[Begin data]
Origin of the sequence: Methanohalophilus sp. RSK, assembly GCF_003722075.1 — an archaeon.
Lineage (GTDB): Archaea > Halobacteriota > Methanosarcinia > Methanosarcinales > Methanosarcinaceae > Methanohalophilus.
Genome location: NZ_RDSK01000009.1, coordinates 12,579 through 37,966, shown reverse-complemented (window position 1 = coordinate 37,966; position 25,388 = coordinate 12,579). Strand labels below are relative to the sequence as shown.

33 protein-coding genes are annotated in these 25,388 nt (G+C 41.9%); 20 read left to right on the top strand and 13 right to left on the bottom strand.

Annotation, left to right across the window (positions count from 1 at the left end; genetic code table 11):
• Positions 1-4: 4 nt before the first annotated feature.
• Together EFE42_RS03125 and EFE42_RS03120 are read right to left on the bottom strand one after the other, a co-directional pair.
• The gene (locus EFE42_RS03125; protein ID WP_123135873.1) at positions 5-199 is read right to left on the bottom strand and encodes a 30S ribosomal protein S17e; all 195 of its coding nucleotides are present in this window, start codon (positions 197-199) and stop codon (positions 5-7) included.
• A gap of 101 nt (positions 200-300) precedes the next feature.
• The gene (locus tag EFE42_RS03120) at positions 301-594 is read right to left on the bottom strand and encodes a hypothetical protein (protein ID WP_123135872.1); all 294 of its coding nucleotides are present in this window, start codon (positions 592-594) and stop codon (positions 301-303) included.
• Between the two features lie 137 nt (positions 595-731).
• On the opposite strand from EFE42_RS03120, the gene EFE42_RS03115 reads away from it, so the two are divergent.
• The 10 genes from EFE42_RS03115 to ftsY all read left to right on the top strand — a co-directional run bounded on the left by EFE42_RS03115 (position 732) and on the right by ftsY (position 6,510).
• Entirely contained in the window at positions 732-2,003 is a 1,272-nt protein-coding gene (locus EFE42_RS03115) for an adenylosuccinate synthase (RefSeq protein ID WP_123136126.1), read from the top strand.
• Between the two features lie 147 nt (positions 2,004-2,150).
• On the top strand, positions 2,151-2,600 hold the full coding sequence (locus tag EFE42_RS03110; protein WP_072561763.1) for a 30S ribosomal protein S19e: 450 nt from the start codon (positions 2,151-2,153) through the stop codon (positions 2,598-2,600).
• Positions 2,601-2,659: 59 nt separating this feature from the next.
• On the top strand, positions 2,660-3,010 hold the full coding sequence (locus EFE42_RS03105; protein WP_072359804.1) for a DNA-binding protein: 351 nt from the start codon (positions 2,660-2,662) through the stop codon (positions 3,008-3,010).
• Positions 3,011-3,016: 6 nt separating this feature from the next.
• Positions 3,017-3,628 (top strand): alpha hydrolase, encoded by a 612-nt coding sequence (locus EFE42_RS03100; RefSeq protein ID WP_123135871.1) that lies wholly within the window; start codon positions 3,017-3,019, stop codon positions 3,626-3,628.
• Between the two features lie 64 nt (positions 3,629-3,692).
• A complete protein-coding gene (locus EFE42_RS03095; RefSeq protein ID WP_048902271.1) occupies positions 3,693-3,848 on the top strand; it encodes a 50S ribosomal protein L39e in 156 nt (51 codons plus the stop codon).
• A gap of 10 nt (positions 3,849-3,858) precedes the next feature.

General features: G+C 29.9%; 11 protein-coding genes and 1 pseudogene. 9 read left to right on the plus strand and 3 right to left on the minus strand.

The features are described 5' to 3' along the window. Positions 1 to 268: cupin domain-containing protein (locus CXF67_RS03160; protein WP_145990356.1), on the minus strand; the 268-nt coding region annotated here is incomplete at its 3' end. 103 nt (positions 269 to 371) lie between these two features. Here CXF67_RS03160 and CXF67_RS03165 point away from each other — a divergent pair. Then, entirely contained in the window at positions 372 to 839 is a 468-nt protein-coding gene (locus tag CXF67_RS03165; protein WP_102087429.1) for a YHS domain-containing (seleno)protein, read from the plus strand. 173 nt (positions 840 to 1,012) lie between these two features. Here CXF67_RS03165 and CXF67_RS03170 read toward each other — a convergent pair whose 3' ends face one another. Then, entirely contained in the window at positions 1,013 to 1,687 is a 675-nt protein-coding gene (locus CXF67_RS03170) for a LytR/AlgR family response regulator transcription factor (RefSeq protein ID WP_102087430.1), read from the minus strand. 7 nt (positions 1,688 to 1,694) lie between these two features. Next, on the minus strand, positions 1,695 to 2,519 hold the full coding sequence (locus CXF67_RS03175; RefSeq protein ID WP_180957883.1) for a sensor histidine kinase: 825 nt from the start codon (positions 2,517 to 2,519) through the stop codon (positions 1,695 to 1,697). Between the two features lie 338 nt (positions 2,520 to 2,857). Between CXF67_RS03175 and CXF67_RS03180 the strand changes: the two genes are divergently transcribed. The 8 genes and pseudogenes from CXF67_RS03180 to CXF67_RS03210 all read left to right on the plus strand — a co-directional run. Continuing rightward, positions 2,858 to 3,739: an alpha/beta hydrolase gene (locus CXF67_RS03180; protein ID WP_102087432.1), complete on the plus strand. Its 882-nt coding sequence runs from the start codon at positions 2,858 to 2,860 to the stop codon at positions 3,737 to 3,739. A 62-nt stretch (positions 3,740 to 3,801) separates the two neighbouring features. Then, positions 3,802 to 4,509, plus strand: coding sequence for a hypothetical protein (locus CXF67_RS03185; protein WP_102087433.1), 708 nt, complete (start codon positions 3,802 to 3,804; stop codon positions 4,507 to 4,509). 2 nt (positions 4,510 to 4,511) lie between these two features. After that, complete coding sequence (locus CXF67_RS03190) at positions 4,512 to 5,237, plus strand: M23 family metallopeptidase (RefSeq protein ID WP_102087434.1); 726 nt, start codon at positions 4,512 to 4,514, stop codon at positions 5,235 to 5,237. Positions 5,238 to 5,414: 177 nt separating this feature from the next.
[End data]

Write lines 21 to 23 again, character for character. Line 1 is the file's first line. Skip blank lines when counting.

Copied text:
• Between the two features lie 64 nt (positions 3,629-3,692).
• A complete protein-coding gene (locus EFE42_RS03095; RefSeq protein ID WP_048902271.1) occupies positions 3,693-3,848 on the top strand; it encodes a 50S ribosomal protein L39e in 156 nt (51 codons plus the stop codon).
• A gap of 10 nt (positions 3,849-3,858) precedes the next feature.